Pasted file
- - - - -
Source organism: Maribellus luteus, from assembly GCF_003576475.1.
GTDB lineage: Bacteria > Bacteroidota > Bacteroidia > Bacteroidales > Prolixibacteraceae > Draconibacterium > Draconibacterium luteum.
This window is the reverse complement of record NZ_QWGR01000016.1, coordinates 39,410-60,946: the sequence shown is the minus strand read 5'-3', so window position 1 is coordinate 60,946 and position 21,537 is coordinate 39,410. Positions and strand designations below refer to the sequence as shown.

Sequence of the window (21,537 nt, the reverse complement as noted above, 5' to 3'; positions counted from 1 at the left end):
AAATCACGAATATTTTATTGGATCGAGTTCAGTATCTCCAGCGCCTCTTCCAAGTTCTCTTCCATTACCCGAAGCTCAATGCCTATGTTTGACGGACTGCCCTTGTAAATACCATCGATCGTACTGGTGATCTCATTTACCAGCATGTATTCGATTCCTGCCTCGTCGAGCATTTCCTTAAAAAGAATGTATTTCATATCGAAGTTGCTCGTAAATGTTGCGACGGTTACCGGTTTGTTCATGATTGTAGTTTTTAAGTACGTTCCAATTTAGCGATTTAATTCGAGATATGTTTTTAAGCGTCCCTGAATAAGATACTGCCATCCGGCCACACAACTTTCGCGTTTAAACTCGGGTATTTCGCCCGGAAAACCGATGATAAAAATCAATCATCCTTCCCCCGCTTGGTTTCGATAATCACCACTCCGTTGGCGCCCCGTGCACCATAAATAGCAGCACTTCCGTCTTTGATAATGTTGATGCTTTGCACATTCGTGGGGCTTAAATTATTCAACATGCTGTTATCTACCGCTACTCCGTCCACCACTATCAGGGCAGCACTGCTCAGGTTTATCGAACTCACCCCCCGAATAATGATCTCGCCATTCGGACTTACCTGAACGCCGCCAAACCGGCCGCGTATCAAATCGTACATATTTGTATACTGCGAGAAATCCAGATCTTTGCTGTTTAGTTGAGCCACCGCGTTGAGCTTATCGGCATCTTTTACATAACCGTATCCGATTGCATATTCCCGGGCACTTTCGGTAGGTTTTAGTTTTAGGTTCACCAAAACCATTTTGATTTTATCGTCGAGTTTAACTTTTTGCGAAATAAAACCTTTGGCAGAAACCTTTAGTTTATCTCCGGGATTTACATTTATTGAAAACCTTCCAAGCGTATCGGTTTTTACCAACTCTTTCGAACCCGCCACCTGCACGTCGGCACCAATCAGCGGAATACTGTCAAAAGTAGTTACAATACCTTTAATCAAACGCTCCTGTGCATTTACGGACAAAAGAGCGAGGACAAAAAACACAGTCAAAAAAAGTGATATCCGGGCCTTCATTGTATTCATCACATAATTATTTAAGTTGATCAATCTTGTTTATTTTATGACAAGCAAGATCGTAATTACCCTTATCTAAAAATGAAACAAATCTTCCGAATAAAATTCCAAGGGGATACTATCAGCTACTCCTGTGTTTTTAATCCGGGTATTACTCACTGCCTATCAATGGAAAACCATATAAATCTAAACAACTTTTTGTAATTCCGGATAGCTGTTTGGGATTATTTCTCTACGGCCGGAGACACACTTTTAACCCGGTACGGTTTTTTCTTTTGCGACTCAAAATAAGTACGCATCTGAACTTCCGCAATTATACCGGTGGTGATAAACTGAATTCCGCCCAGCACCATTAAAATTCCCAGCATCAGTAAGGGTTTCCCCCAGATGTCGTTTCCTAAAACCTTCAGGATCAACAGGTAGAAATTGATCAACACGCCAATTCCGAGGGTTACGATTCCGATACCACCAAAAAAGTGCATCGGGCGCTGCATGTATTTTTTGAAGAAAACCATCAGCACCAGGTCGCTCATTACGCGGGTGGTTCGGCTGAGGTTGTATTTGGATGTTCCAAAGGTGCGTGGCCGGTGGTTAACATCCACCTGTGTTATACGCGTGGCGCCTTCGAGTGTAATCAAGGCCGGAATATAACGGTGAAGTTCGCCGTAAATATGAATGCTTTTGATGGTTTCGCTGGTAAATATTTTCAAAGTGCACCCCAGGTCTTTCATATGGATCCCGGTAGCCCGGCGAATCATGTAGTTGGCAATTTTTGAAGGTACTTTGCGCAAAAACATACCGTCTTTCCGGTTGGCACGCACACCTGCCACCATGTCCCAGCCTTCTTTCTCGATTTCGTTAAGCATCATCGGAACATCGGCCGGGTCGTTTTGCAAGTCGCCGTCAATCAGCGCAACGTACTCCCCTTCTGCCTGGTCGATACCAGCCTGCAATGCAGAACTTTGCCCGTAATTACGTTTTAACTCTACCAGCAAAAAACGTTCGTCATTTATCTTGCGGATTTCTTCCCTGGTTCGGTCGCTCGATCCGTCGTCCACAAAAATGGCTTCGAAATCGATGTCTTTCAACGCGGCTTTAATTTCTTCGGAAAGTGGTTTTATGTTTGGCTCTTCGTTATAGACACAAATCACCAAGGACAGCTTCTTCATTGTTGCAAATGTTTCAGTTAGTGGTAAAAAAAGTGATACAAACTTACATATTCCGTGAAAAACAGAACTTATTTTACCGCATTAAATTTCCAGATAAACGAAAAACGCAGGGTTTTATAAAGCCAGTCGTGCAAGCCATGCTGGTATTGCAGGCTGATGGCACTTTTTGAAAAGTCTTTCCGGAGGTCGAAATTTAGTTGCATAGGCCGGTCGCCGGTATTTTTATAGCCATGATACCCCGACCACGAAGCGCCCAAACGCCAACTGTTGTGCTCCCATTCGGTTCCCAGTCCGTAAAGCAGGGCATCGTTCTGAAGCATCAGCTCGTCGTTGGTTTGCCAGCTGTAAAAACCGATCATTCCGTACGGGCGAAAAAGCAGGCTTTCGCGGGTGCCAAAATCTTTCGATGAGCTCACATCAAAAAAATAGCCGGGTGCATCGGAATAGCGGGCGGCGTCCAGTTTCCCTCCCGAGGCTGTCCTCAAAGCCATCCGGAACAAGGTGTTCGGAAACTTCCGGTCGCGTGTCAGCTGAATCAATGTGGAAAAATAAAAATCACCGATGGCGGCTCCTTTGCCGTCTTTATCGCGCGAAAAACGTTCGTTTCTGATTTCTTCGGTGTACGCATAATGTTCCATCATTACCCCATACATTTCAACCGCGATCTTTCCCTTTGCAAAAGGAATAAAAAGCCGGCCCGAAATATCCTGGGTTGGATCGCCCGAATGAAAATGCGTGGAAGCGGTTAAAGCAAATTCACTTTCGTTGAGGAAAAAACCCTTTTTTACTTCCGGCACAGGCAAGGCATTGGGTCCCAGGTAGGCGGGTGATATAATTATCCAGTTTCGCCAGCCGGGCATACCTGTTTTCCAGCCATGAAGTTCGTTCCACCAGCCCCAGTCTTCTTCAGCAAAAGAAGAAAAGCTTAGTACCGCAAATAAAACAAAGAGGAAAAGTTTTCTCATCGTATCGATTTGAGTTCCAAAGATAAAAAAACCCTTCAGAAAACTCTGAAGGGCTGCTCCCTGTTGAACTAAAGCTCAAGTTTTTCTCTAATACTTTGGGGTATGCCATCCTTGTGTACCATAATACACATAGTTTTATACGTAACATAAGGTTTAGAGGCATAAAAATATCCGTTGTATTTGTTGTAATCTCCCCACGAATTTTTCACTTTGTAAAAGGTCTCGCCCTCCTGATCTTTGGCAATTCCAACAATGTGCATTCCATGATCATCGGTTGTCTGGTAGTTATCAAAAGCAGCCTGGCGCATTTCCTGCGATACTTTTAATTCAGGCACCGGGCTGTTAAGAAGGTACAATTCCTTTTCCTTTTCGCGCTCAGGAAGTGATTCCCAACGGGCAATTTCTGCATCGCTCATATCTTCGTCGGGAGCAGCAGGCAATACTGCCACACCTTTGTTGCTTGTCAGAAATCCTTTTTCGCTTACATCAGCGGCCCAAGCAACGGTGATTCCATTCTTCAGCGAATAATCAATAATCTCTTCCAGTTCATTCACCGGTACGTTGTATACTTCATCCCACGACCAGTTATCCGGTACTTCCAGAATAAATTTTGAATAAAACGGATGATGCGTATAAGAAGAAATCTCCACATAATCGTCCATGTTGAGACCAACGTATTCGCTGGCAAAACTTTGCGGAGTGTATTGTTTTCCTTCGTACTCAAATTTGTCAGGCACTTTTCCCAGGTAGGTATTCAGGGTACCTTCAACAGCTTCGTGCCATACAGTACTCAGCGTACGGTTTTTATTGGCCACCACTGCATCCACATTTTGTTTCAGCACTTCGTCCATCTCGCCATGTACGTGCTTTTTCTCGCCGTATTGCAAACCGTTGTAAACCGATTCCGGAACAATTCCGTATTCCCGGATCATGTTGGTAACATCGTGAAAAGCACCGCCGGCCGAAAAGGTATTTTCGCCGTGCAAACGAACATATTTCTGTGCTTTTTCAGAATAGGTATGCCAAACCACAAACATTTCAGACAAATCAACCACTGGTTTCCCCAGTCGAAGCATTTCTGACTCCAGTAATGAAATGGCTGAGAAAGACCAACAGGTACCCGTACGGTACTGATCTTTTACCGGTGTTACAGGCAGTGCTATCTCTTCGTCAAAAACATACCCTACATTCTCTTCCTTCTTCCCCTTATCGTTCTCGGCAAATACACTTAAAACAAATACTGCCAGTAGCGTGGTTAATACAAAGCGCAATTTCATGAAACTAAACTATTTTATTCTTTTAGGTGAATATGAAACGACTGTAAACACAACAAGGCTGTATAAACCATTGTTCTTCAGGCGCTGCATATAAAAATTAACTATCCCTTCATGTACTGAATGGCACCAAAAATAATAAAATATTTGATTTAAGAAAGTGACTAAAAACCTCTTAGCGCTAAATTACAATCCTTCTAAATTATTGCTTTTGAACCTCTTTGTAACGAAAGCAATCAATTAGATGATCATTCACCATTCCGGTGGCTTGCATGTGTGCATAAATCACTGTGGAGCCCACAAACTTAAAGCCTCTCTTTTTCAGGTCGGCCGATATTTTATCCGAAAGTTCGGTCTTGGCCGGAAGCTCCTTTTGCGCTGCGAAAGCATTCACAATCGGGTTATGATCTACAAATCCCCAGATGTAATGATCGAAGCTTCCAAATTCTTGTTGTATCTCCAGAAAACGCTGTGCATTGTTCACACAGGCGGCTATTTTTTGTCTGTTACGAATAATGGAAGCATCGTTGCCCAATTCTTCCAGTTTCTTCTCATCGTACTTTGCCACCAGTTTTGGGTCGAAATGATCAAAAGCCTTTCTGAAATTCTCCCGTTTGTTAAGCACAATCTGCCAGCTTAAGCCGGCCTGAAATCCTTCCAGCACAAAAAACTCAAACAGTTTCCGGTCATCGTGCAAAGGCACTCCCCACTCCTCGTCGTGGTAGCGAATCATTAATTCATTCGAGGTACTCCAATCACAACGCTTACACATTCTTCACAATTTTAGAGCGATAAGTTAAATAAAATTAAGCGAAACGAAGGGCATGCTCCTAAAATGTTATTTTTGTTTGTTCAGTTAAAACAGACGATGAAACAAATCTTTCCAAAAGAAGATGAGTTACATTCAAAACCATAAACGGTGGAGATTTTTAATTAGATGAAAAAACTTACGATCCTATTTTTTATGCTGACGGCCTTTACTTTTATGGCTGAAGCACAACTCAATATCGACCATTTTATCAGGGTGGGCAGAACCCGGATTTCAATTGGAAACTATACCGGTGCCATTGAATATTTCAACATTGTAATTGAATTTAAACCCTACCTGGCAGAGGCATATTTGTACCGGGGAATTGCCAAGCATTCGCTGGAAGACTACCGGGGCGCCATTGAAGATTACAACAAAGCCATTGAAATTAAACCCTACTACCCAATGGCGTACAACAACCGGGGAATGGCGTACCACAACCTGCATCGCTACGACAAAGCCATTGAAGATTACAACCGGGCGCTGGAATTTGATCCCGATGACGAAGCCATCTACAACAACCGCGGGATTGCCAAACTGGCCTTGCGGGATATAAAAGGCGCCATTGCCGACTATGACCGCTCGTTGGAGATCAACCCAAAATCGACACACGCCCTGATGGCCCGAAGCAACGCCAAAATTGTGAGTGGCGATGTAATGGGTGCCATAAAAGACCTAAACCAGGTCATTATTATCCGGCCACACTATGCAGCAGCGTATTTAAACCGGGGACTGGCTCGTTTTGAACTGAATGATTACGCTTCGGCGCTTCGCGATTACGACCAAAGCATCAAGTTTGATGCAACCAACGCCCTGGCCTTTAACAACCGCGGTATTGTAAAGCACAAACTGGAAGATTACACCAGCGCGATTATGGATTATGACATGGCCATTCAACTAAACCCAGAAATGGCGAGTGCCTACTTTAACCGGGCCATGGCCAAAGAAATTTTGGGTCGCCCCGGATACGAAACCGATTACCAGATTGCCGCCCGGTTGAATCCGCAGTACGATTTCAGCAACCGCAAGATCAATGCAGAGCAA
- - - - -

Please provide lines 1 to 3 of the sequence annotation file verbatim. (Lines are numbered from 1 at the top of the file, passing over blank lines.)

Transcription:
Source organism: Maribellus luteus, from assembly GCF_003576475.1.
GTDB lineage: Bacteria > Bacteroidota > Bacteroidia > Bacteroidales > Prolixibacteraceae > Draconibacterium > Draconibacterium luteum.
This window is the reverse complement of record NZ_QWGR01000016.1, coordinates 39,410-60,946: the sequence shown is the minus strand read 5'-3', so window position 1 is coordinate 60,946 and position 21,537 is coordinate 39,410. Positions and strand designations below refer to the sequence as shown.